Reliability analysis is a set of techniques that enable "the description and measurement of device or production system capability." 
Two main ingredients are required to do serious reliability analysis: decomposing the plant into smaller systems and collecting historical data regarding maintenance performed.
The following article will briefly describe these two key elements and the benefits of conducting a reliability analysis of a plant.
In the maintenance field, one of the questions to be answered is whether in a certain time interval some failure will occur on a component or machinery and how likely it is that it will survive for a certain period since the last complete maintenance or replacement.
Let's suppose that the rotating bearing of an engine shaft never gives any problem in the first year of life, we can say that its reliability is 100% in one year; if, on the other hand, it has been found several times that a type of bearing breaks half of the times in the second year of life and half after the second year, we could say that its reliability is 50% in two years. Reliability helps us, therefore, to quantify numerically and objectively how much we can trust a machine/component and how frequent inspections and controls should be.
And that's not all: the reliability analysis carried out on an entire plant allows us to obtain valuable information on the major criticalities and weak points from which shutdowns and malfunctions are potentially generated, allowing better management of maintenance policies. The benefits of all this are a higher guarantee of production continuity, safety and quality, as well as lower costs due to unplanned interventions.
Two main ingredients are required to conduct the analysis:
Example of a machinery subsystem
Decomposing the entire plant into smaller and smaller parts means having a global and simplified view of the machinery/device and its components that can be maintained or replaced. Each constituent part of the plant is technically called a subsystem. Therefore, the factory system is composed of several subsystems production lines, which in turn are composed of subsystems machinery, still subdivided into functional groups and individual components such as motors, mechanical arms, screws, etc. ...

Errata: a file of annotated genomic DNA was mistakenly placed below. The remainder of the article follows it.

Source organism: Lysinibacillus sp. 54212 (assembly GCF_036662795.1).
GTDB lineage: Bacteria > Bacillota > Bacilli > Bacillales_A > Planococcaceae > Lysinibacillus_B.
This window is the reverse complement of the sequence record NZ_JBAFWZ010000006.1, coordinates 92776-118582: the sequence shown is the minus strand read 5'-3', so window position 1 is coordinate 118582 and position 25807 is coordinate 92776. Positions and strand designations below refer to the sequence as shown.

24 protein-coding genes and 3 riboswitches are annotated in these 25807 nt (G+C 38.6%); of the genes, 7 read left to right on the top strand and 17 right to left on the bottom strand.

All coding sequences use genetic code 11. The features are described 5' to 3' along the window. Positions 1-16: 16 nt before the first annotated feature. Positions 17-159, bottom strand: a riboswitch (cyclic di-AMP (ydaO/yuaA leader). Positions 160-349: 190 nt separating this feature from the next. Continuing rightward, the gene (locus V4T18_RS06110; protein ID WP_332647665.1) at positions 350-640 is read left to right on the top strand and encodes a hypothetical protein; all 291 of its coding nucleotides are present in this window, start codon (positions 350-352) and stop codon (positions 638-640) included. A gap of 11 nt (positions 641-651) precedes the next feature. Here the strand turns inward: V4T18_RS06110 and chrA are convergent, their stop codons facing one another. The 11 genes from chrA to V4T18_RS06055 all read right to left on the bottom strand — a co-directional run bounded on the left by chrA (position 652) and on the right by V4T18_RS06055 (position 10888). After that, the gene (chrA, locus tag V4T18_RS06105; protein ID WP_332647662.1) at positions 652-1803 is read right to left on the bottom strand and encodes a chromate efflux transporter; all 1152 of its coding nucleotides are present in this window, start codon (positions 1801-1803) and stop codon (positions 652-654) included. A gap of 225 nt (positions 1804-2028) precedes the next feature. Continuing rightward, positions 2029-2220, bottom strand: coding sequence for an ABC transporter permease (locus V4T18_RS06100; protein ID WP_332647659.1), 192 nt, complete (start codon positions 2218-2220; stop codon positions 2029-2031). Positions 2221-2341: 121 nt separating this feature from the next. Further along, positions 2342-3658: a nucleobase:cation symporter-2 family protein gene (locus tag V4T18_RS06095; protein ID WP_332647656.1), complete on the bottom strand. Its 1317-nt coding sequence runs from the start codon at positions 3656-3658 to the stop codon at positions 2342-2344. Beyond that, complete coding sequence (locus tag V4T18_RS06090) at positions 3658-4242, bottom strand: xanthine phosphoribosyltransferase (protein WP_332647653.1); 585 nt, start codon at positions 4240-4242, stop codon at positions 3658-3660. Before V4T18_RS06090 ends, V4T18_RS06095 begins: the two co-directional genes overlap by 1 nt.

This approach makes it possible to highlight which subsystems are essential for achieving production objectives, for example, which ones cannot break down without preventing production from being completed on schedule, and which ones, on the other hand, are redundant so that their function can be temporarily replaced by other subsystems in case of failure.
Knowing the reliability of the simplest subsystems, such as the various mechanical/electronic components, it is possible to calculate the overall reliability of each machine, production line, or entire plant and concentrate maintenance efforts on the most unreliable parts, or calculate other statistical indicators such as the average time from last maintenance to failure (Mean Time To Failure), which allow optimizing the frequency of inspections and scheduled maintenance.
The other ingredient to begin reliability analysis is to have a historical record of data regarding maintenance work performed and failures encountered. You need to get objective information that allows you to calculate the reliability of a subsystem, such as knowing how many times a component survived for a certain time before breaking down. In addition, if you want to understand how and why failures occur, you need more information about the type of interventions and problems that have occurred.
Organizing systematic data collection is not a simple matter, and is often done with paper intervention sheets. In this way, however, the extraction of information of interest for subsequent analysis is laborious and inaccurate. The alternative to which everyone is tending is to use data acquisition software specifically designed with Industry 4.0 in mind, from which summary tables can be obtained more efficiently and easily, eliminating human errors in transcription and processing.
Historical data management facilitated by technology
If you're a business owner who wants to improve your production or a chief maintenance officer who wants to improve the effectiveness of your work, you may want to begin a process of deepening and streamlining your company's maintenance plan. In this case, analyzing the reliability of your facility or a portion of it is the first step toward achieving your goal.
References:  Alberto Bettanti, I PRINCIPI DELLA TEORIA DELL’AFFIDABILITÁ (Leggi l'articolo completo)
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